Speeding Is a Big Problem Where Police Stopped Google Car for Slow Driving
A Google car made headlines last week when police pulled it over for driving too slowly on El Camino Real in Mountain View, California.
Most media accounts treated the incident as a funny anecdote, but Richard Masoner at Cyclelicious says it reveals a lot about what’s broken with how police approach traffic enforcement:
Guess which area of Mountain View is the most dangerous for pedestrians?
I zoomed in on this map showing 10 years of FARS traffic fatality data. El Camino Real is highlighted in blue. The yellow line to the left is Rengstorff, the other line is El Monte.
This is the area where Mountain View police say a Google autonomous car traveling at 24 MPH in a 35 zone is impeding traffic, even with two other lanes available for passing traffic on a Thursday afternoon.
Danger is high because Mountain View police prioritize speed over safety in spite of the heavy pedestrian traffic. This is the same department that routinely cites cyclists who “take the lane” on multi-lane roads in which the right-hand lane is too narrow to share. Numerous bike educators, safety experts, and cyclist advocates have explained the exceptions to CVC 21202 (California’s far right law) over the years, but to no avail. If you look at the SWITRS map, you’ll see California Street just to the north — a designated bike route — is another hot spot for pedestrians and cyclists…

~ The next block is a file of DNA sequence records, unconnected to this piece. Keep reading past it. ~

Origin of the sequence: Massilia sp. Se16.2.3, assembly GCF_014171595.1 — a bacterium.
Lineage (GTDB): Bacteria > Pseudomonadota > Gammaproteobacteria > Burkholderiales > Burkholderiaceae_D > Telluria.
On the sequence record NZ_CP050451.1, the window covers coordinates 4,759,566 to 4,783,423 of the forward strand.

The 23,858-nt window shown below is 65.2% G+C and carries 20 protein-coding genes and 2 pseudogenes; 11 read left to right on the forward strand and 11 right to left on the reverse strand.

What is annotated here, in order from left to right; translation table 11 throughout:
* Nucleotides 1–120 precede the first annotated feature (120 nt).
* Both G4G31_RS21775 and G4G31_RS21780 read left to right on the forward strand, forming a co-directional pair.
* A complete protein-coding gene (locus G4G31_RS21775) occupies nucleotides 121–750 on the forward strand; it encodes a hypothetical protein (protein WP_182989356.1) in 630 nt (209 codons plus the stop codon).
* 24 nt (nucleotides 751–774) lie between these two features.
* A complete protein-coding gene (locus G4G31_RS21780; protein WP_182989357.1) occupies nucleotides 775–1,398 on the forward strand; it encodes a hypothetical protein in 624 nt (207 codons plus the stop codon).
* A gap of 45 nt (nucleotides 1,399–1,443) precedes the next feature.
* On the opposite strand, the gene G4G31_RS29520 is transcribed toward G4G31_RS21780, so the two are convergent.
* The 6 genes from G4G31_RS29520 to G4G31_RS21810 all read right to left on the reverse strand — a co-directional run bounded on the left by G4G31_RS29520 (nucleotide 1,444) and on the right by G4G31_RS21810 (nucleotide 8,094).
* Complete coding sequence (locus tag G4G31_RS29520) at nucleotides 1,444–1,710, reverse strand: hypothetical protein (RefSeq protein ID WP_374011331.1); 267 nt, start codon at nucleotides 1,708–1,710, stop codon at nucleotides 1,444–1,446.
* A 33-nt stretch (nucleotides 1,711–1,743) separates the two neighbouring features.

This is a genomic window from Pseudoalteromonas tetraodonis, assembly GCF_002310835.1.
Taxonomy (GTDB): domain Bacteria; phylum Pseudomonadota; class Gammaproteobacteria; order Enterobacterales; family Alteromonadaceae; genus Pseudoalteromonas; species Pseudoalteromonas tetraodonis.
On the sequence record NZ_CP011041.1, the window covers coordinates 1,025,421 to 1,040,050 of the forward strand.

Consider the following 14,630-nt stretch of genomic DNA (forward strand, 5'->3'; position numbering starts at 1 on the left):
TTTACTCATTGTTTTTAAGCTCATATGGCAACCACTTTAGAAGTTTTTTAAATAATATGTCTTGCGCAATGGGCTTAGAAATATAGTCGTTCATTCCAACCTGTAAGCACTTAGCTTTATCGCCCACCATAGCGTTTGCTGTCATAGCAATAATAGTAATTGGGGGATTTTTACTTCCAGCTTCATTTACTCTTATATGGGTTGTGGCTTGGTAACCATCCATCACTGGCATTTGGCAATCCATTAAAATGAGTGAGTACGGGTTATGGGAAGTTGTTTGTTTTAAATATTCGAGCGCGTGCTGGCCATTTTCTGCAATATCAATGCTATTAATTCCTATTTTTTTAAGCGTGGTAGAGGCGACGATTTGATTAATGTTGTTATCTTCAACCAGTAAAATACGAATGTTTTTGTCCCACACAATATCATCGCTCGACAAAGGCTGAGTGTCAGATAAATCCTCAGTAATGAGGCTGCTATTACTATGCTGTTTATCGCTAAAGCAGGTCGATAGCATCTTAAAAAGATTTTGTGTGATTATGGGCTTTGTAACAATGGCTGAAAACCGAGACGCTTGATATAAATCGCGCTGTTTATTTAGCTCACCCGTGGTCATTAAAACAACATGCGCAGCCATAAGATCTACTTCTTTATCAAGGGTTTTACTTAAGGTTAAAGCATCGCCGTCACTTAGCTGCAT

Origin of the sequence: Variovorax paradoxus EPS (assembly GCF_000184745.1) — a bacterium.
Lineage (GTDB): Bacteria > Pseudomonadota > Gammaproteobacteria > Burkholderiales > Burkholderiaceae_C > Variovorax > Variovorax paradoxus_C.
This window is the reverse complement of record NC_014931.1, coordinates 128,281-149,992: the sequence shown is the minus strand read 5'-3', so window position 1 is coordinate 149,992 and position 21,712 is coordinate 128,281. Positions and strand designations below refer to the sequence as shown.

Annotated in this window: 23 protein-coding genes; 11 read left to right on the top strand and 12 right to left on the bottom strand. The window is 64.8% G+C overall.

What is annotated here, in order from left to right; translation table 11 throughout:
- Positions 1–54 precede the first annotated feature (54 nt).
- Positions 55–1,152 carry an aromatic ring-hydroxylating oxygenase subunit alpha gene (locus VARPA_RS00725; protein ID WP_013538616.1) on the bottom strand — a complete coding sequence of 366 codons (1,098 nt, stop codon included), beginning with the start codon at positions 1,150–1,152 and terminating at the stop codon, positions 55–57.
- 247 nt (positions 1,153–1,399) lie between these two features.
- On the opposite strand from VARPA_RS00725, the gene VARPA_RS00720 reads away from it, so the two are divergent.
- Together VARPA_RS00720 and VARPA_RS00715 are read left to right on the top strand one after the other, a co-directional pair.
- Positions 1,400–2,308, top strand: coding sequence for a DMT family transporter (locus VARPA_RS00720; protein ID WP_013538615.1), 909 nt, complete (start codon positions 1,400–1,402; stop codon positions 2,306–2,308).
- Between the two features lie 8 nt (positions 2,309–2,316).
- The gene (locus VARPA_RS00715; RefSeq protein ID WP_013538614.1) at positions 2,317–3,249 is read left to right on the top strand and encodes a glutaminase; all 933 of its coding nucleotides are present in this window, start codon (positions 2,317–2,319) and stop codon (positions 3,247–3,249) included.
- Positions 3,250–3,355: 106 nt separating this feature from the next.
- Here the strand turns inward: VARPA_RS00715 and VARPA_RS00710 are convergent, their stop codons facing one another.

I wonder how many tickets are written on El Camino Real for those who drive 9 MPH over the limit?
Google, for its part, has issued a pretty commendable response, saying, “We’ve capped the speed of our prototype vehicles at 25mph for safety reasons. We want them to feel friendly and approachable, rather than zooming scarily through neighborhood streets.”
Elsewhere on the Network today: FABB Blog highlights Transportation Secretary Anthony Foxx’s recent speech cautioning Southern states against relying too much on road expansions. Human Transit wonders if driverless cars will produce a big increase in vehicle miles traveled. And Pedestrian Observations picks apart the cost estimates for major passenger rail projects in the Northeast.